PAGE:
“The Rutland Railroad Pumping Station is a historic water pumping facility at 43 Lake Street in the town of Alburgh, Vermont. Built in 1903, it is a rare example in Vermont of an early railroad-related water pumping facility. In use until the 1940s, it provided water needed for steam engines at rail facilities elsewhere in Alburgh. It is now owned by the town, and was listed on the National Register of Historic Places in 1999.
The former Rutland Railroad Pumping Station stands on the eastern shore of Lake Champlain, at the western end of Lake Street. It is a modest rectangular brick building, with a gabled roof and stone foundation. The north-facing front is three bays wide, with a doorway in the left bay and rectangular window openings to the right. All of the building openings have been boarded over. The window openings are set in what were once round openings for pipes, as evidenced by infill brickwork. The interior of the building is single open space with a poured concrete floor. Equipment, most dating to the mid-20th century, is located at the southern end. It includes a gasoline motor, electric motor, and water pump.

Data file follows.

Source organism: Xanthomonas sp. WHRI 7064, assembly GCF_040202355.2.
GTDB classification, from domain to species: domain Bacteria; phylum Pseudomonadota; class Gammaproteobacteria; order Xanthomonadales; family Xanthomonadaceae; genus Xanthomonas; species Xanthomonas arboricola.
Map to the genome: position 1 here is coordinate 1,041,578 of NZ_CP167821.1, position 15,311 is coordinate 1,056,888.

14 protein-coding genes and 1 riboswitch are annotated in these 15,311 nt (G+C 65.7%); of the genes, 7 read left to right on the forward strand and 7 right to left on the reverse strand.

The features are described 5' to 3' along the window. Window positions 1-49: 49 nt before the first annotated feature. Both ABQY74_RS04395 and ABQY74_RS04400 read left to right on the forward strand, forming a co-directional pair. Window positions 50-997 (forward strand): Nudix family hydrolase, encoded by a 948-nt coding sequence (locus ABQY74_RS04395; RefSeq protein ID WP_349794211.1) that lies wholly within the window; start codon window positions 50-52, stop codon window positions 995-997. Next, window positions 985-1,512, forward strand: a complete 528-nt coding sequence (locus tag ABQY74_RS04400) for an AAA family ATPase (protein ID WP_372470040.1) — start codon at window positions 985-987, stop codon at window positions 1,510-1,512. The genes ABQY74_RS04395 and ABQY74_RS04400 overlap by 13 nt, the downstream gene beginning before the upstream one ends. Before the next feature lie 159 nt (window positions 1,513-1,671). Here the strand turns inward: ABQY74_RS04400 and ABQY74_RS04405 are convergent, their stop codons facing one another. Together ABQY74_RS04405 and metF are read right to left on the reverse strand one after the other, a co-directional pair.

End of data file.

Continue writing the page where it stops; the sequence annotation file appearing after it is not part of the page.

The Rutland Railroad, in a bid to expand service north of Burlington, capitalized on the financial difficulties of the competing Central Vermont Railroad to acquire rights to the railway crossing between Alburgh and Ogdensburg, New York in 1897. It then built a major railyard in Alburgh, a presence that is largely no longer evident. This pumping station was constructed about 1903 to provided water from the lake to the railyards, for use in the railroad’s steam-powered locomotives. It also served as a water supply for parts of the town. During the first half of the 20th century, steam engines were supplanted by more efficient diesel and electric power, and the pumping station was functionally abandoned. The town acquired the building from the railroad in 1954; its modern water supply plant stands nearby.”-https://en.m.wikipedia.org/wiki/Rutland_Railroad_Pumping_Station